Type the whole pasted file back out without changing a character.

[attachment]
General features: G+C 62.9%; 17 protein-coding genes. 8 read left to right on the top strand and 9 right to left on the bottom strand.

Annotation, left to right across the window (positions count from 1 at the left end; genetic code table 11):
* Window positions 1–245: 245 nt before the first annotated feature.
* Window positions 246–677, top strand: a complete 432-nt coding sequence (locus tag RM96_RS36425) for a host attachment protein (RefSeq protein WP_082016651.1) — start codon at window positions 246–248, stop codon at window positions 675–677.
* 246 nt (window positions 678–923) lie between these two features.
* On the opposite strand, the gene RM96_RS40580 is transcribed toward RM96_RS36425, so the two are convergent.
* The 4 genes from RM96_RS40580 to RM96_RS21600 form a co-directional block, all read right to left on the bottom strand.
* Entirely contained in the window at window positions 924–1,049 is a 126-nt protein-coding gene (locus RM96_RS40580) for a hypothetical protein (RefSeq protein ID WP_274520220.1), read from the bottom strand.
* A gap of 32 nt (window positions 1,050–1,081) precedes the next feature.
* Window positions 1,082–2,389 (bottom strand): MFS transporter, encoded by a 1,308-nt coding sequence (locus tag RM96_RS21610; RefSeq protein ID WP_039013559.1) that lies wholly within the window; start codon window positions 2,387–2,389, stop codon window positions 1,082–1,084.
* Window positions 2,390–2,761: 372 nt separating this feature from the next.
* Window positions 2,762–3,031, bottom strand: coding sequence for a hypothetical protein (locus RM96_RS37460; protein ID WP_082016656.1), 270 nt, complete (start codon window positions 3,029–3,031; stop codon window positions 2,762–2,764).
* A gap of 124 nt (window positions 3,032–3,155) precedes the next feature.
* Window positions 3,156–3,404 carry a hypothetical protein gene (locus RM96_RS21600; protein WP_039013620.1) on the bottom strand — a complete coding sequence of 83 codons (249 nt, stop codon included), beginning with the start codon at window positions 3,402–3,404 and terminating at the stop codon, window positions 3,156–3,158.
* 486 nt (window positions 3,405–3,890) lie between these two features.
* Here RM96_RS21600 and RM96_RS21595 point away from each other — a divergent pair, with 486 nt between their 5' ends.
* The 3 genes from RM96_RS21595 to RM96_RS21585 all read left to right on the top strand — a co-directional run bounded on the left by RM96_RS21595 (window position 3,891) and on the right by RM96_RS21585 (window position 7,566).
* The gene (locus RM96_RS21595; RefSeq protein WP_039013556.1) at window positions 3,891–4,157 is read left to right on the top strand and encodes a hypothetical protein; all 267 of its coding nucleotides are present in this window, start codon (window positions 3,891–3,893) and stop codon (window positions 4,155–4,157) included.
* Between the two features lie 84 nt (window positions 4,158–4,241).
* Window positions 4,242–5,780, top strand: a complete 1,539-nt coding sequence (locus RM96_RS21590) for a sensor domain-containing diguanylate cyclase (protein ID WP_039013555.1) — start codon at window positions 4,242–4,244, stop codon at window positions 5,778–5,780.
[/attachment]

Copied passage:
General features: G+C 62.9%; 17 protein-coding genes. 8 read left to right on the top strand and 9 right to left on the bottom strand.

Annotation, left to right across the window (positions count from 1 at the left end; genetic code table 11):
* Window positions 1–245: 245 nt before the first annotated feature.
* Window positions 246–677, top strand: a complete 432-nt coding sequence (locus tag RM96_RS36425) for a host attachment protein (RefSeq protein WP_082016651.1) — start codon at window positions 246–248, stop codon at window positions 675–677.
* 246 nt (window positions 678–923) lie between these two features.
* On the opposite strand, the gene RM96_RS40580 is transcribed toward RM96_RS36425, so the two are convergent.
* The 4 genes from RM96_RS40580 to RM96_RS21600 form a co-directional block, all read right to left on the bottom strand.
* Entirely contained in the window at window positions 924–1,049 is a 126-nt protein-coding gene (locus RM96_RS40580) for a hypothetical protein (RefSeq protein ID WP_274520220.1), read from the bottom strand.
* A gap of 32 nt (window positions 1,050–1,081) precedes the next feature.
* Window positions 1,082–2,389 (bottom strand): MFS transporter, encoded by a 1,308-nt coding sequence (locus tag RM96_RS21610; RefSeq protein ID WP_039013559.1) that lies wholly within the window; start codon window positions 2,387–2,389, stop codon window positions 1,082–1,084.
* Window positions 2,390–2,761: 372 nt separating this feature from the next.
* Window positions 2,762–3,031, bottom strand: coding sequence for a hypothetical protein (locus RM96_RS37460; protein ID WP_082016656.1), 270 nt, complete (start codon window positions 3,029–3,031; stop codon window positions 2,762–2,764).
* A gap of 124 nt (window positions 3,032–3,155) precedes the next feature.
* Window positions 3,156–3,404 carry a hypothetical protein gene (locus RM96_RS21600; protein WP_039013620.1) on the bottom strand — a complete coding sequence of 83 codons (249 nt, stop codon included), beginning with the start codon at window positions 3,402–3,404 and terminating at the stop codon, window positions 3,156–3,158.
* 486 nt (window positions 3,405–3,890) lie between these two features.
* Here RM96_RS21600 and RM96_RS21595 point away from each other — a divergent pair, with 486 nt between their 5' ends.
* The 3 genes from RM96_RS21595 to RM96_RS21585 all read left to right on the top strand — a co-directional run bounded on the left by RM96_RS21595 (window position 3,891) and on the right by RM96_RS21585 (window position 7,566).
* The gene (locus RM96_RS21595; RefSeq protein WP_039013556.1) at window positions 3,891–4,157 is read left to right on the top strand and encodes a hypothetical protein; all 267 of its coding nucleotides are present in this window, start codon (window positions 3,891–3,893) and stop codon (window positions 4,155–4,157) included.
* Between the two features lie 84 nt (window positions 4,158–4,241).
* Window positions 4,242–5,780, top strand: a complete 1,539-nt coding sequence (locus RM96_RS21590) for a sensor domain-containing diguanylate cyclase (protein ID WP_039013555.1) — start codon at window positions 4,242–4,244, stop codon at window positions 5,778–5,780.